Black Man Mistakenly Killed by Police with Excessive Force

September 21, 2013
Written by Glenn Minnis in
Stereotypes & Labels
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Randall Kerrick and Jonathan Ferrell
Police now admit patrolman Randall Kerrick fired at least 12 times and used “excessive” force in shooting down the unarmed and unsuspecting former Florida A&M safety, Jonathan Ferrell. Photo Credit: blastdatass.com

Another black man has been mistakenly killed by a police officer.

A former Florida A&M University football player was shot "at least 12 times" as he sought the assistance of officers following a crippling traffic accident.

Jonathan A. Ferrell, 24, died of multiple gunshot wounds earlier this month after running in the direction of arriving officers who had been called to the scene by neighbors whose doors he had knocked on pleading for help.

North Carolina Police now admit patrolman Randall Kerrick fired at least 12 times and used "excessive" force in shooting down the unarmed and unsuspecting former Florida A&M safety. Kerrick has now been charged with voluntary manslaughter after turning himself into police and has since been released on $50,000 bond.

family members of Jonathan Ferrell

Court documents reveal officers initially reasoned Kerrick opened fire on the defenseless victim only after he continued running toward officers and even though at least one of the two cops accompanying him had already used a Taser on the victim to slow him down.

After at first classifying Kerrick’s actions as "appropriate and lawful" police, following an outcry of public outrage, have since released a statement asserting "the investigation of the shooting showed that the subsequent shooting was excessive and Kerrick did not have a lawful right to discharge his weapon."

Charlotte police later found a wrecked vehicle, believed to be Ferrell’s, near the crime scene and have since admitted the crash appears to have been so severe "Ferrell had to climb out of the back window just to escape it."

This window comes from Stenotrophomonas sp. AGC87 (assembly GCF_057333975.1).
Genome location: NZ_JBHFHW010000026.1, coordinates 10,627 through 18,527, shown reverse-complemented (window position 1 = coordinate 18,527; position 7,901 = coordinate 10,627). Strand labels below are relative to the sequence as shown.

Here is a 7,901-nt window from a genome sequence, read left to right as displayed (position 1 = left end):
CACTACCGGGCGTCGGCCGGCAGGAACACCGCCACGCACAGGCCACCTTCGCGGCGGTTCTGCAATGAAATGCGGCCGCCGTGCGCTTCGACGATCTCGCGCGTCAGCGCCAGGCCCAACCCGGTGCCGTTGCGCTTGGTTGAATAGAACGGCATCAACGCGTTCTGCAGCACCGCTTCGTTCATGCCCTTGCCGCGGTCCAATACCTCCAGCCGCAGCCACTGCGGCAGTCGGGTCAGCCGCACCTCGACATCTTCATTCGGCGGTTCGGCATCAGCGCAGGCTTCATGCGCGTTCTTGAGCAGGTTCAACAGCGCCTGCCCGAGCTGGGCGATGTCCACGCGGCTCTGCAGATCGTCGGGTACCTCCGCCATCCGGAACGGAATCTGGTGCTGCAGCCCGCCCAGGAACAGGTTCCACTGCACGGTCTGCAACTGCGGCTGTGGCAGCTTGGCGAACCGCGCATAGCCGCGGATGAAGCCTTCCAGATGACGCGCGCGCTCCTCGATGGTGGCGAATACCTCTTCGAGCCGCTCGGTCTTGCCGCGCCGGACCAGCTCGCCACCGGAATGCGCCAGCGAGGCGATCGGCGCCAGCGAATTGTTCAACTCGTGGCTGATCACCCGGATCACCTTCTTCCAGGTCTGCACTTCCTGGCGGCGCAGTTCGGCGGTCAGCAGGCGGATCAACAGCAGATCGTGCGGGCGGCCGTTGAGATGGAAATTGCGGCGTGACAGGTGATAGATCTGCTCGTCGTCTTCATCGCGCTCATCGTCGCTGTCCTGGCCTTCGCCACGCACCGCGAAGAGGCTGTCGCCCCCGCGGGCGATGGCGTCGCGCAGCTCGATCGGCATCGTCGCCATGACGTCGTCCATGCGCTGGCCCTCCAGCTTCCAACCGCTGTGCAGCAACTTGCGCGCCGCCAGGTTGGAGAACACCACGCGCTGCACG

Jonathan Ferrell graduation photo

In North Carolina, a charge of voluntary manslaughter means the "killing without malice, but using excessive force in exercising an imperfect self-defense."

From Florida to North Carolina, those who knew Ferrell have bemoaned the tragedy while remembering the victim in the most glowing terms.

"Our hearts and prayers go out to his family during their time of bereavement," said FAMU athletic director Michael Smith, adding that Ferrell had only recently gotten engaged. "The university is deeply saddened."

Appearing alongside her attorney, Chris Chestnut, Georgia Ferrell said she forgives the man now charged with killing her son. "I pray for him … and I pray he gets off the police force. You took a piece of my heart I can never get back," she said.

In describing the accident, Mecklenburg police chief Robert Monroe said Ferrell was driving a vehicle that crashed into trees off a road in northeast Charlotte sometime after midnight, forcing him to walk several blocks in search of assistance.

Chestnut said Kerrick never identified himself as a police officer before opening fire on the defenseless victim, who family members say was working two jobs to support himself and his family.

"To shoot first and ask questions later is not an appropriate action for a police officer," said Chestnut.

The shooting marked at least the sixth one involving local officers since the start of 2012, four of them fatal. Charlotte police investigate their own officers in police-related shootings, and in most of the cases no charges were ultimately filed against officers.

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